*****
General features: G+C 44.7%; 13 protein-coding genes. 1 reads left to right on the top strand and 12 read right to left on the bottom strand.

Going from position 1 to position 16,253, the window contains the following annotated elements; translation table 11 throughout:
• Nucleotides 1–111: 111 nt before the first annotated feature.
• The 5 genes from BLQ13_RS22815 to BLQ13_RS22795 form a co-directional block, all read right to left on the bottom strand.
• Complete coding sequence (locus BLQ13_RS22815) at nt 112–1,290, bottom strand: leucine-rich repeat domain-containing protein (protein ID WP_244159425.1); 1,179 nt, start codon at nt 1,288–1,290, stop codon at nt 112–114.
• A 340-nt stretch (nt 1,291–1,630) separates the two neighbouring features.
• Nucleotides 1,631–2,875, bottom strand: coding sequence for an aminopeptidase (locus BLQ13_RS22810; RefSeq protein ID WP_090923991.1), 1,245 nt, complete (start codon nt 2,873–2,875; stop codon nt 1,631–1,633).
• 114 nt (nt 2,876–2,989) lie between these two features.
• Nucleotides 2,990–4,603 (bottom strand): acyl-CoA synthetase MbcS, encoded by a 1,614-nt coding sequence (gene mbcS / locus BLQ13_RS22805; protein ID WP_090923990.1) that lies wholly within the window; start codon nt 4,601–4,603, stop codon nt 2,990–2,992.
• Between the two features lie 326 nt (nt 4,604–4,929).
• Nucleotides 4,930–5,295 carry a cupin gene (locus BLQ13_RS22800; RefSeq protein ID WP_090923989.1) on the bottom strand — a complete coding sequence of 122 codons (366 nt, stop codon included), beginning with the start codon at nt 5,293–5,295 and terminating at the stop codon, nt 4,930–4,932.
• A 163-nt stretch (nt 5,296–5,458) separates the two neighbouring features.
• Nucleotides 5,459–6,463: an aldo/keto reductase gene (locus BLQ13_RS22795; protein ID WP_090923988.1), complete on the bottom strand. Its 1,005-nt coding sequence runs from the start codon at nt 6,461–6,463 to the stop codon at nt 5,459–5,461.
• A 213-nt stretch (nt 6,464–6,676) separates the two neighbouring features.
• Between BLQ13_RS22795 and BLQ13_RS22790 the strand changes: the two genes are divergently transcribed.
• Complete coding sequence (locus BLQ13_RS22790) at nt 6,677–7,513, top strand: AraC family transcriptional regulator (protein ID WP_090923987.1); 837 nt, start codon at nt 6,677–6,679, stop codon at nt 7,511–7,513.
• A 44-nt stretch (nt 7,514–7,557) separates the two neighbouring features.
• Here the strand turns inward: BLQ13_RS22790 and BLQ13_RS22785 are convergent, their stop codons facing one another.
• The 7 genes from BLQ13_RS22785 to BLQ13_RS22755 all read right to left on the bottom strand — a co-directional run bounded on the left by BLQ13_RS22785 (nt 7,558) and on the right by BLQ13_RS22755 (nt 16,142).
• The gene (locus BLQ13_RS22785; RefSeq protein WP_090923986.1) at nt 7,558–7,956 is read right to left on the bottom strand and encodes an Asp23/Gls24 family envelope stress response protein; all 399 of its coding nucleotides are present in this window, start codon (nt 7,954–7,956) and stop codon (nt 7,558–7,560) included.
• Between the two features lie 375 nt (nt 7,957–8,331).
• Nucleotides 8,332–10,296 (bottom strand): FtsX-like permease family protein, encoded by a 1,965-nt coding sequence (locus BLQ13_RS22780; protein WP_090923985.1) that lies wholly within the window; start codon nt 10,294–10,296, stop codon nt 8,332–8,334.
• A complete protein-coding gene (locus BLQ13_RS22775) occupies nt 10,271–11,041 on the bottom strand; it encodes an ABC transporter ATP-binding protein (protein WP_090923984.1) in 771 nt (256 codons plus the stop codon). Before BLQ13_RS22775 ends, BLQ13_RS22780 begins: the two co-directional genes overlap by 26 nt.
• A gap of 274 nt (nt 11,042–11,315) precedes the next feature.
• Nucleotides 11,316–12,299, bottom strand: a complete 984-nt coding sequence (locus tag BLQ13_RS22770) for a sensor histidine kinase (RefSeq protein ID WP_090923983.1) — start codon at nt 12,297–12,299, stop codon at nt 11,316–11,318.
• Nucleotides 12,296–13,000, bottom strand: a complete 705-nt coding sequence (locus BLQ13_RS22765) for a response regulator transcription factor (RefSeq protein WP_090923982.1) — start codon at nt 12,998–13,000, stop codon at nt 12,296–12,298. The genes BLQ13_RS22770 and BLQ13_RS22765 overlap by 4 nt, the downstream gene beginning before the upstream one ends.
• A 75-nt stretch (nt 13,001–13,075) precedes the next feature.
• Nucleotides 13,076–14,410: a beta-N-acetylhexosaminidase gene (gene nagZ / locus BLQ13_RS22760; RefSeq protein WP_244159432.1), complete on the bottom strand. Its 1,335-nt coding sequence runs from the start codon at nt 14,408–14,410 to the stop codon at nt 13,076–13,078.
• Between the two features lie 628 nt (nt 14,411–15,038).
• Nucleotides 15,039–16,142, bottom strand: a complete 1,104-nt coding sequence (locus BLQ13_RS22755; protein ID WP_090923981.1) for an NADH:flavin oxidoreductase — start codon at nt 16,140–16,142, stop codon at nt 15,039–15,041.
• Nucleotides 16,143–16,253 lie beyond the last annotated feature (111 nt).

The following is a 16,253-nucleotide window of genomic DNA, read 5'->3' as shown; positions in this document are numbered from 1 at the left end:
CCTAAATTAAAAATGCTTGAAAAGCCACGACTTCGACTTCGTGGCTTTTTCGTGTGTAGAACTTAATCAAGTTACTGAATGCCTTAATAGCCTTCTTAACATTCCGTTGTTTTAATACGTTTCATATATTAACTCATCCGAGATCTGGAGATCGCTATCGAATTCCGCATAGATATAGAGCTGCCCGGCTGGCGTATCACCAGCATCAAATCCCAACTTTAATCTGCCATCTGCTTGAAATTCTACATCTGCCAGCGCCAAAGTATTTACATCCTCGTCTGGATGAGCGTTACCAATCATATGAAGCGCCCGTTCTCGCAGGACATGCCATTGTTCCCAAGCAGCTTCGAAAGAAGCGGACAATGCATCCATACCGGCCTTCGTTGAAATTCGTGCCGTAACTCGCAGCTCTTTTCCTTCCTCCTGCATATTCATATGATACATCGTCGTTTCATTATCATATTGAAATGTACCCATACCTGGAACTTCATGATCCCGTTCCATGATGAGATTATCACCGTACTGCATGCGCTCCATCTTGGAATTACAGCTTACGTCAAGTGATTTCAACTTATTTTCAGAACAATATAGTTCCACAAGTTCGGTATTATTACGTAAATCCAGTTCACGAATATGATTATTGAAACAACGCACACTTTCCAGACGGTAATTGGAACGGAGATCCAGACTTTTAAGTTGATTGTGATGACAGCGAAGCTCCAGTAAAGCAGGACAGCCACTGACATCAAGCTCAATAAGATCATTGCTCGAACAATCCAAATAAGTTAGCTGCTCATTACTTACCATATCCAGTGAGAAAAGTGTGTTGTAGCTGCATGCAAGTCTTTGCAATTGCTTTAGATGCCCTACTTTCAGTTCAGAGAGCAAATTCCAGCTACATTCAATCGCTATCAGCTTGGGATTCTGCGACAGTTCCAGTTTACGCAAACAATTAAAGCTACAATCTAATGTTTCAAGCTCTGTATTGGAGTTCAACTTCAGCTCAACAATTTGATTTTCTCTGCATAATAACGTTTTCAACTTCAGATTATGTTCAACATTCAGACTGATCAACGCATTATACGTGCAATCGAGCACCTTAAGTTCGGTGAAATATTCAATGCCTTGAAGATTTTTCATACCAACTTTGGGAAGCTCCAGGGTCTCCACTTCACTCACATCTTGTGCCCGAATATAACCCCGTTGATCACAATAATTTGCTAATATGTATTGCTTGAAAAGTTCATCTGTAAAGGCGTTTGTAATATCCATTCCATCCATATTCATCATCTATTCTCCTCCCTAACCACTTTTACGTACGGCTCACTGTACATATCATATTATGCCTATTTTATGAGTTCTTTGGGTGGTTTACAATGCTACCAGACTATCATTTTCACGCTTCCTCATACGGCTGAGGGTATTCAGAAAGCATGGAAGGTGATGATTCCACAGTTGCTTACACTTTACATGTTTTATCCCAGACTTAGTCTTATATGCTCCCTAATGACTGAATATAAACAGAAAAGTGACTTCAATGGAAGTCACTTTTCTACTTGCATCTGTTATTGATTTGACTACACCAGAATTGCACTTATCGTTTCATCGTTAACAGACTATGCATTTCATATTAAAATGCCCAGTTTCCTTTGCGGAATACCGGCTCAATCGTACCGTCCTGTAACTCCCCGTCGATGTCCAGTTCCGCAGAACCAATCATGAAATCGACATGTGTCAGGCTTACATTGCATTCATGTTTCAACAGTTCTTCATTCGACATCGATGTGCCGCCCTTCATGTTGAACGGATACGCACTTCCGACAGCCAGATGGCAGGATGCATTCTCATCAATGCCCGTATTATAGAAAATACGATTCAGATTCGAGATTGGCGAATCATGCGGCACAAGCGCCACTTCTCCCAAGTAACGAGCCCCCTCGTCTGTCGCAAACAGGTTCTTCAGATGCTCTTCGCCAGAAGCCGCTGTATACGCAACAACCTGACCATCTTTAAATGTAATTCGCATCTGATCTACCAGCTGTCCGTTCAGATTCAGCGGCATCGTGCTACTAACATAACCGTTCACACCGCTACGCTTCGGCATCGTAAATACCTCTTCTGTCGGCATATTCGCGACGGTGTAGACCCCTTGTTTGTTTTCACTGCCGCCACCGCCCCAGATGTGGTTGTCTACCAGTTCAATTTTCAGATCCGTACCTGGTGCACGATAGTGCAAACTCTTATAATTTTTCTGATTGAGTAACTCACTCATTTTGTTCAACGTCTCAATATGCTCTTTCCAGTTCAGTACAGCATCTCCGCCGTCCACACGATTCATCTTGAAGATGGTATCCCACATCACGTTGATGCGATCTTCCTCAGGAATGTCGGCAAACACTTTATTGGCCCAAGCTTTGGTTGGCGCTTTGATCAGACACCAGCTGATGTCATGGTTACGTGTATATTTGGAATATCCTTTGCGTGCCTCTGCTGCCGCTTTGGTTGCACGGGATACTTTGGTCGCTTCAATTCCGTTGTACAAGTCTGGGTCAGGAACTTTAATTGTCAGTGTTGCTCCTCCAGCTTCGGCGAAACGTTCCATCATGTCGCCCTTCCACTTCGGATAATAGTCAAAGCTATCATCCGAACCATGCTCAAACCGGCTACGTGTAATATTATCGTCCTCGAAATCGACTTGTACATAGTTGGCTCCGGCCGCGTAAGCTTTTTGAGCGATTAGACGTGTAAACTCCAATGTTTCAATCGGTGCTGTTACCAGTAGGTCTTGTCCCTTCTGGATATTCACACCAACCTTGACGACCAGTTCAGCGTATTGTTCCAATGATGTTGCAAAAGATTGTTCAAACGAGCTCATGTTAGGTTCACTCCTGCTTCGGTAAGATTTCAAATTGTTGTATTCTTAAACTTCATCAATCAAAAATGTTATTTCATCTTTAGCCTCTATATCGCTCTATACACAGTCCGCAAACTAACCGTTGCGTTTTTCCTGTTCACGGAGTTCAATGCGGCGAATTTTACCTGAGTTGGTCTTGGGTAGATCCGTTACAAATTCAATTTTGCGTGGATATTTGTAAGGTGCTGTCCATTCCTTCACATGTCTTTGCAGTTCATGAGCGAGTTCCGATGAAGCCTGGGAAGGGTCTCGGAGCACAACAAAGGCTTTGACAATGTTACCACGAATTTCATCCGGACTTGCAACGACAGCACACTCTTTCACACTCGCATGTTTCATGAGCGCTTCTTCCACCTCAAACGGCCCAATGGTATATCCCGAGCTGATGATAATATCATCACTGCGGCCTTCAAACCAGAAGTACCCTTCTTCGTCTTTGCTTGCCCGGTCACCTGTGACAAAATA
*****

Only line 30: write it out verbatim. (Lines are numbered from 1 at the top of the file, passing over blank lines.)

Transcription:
• Nucleotides 15,039–16,142, bottom strand: a complete 1,104-nt coding sequence (locus BLQ13_RS22755; protein ID WP_090923981.1) for an NADH:flavin oxidoreductase — start codon at nt 16,140–16,142, stop codon at nt 15,039–15,041.